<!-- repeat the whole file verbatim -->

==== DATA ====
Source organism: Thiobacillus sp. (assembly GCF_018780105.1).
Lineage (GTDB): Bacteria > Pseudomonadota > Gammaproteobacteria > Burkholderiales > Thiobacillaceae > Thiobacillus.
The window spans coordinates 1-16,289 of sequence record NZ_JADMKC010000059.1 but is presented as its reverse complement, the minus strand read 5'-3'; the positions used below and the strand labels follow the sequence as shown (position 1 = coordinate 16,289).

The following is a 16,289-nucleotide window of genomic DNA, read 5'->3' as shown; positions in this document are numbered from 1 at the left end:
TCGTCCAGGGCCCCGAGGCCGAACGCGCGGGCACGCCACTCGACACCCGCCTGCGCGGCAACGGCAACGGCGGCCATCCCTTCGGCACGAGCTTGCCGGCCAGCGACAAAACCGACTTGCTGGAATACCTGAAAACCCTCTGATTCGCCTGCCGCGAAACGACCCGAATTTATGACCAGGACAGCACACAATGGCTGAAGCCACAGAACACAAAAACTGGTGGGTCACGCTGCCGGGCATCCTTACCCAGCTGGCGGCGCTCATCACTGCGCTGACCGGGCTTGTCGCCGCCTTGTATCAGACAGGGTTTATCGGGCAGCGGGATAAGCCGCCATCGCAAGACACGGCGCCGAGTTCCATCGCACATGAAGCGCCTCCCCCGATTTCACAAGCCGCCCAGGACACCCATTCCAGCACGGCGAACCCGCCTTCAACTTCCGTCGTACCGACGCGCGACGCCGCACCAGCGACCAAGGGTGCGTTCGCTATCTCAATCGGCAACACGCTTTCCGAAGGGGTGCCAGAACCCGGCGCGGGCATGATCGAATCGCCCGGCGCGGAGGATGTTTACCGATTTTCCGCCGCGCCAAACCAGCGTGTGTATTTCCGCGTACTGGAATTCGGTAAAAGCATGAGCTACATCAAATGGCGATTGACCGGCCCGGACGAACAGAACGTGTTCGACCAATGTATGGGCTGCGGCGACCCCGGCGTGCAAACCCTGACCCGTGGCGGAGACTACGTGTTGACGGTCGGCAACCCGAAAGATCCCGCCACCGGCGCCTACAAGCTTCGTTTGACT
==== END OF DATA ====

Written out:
Source organism: Thiobacillus sp. (assembly GCF_018780105.1).
Lineage (GTDB): Bacteria > Pseudomonadota > Gammaproteobacteria > Burkholderiales > Thiobacillaceae > Thiobacillus.
The window spans coordinates 1-16,289 of sequence record NZ_JADMKC010000059.1 but is presented as its reverse complement, the minus strand read 5'-3'; the positions used below and the strand labels follow the sequence as shown (position 1 = coordinate 16,289).

The following is a 16,289-nucleotide window of genomic DNA, read 5'->3' as shown; positions in this document are numbered from 1 at the left end:
TCGTCCAGGGCCCCGAGGCCGAACGCGCGGGCACGCCACTCGACACCCGCCTGCGCGGCAACGGCAACGGCGGCCATCCCTTCGGCACGAGCTTGCCGGCCAGCGACAAAACCGACTTGCTGGAATACCTGAAAACCCTCTGATTCGCCTGCCGCGAAACGACCCGAATTTATGACCAGGACAGCACACAATGGCTGAAGCCACAGAACACAAAAACTGGTGGGTCACGCTGCCGGGCATCCTTACCCAGCTGGCGGCGCTCATCACTGCGCTGACCGGGCTTGTCGCCGCCTTGTATCAGACAGGGTTTATCGGGCAGCGGGATAAGCCGCCATCGCAAGACACGGCGCCGAGTTCCATCGCACATGAAGCGCCTCCCCCGATTTCACAAGCCGCCCAGGACACCCATTCCAGCACGGCGAACCCGCCTTCAACTTCCGTCGTACCGACGCGCGACGCCGCACCAGCGACCAAGGGTGCGTTCGCTATCTCAATCGGCAACACGCTTTCCGAAGGGGTGCCAGAACCCGGCGCGGGCATGATCGAATCGCCCGGCGCGGAGGATGTTTACCGATTTTCCGCCGCGCCAAACCAGCGTGTGTATTTCCGCGTACTGGAATTCGGTAAAAGCATGAGCTACATCAAATGGCGATTGACCGGCCCGGACGAACAGAACGTGTTCGACCAATGTATGGGCTGCGGCGACCCCGGCGTGCAAACCCTGACCCGTGGCGGAGACTACGTGTTGACGGTCGGCAACCCGAAAGATCCCGCCACCGGCGCCTACAAGCTTCGTTTGACT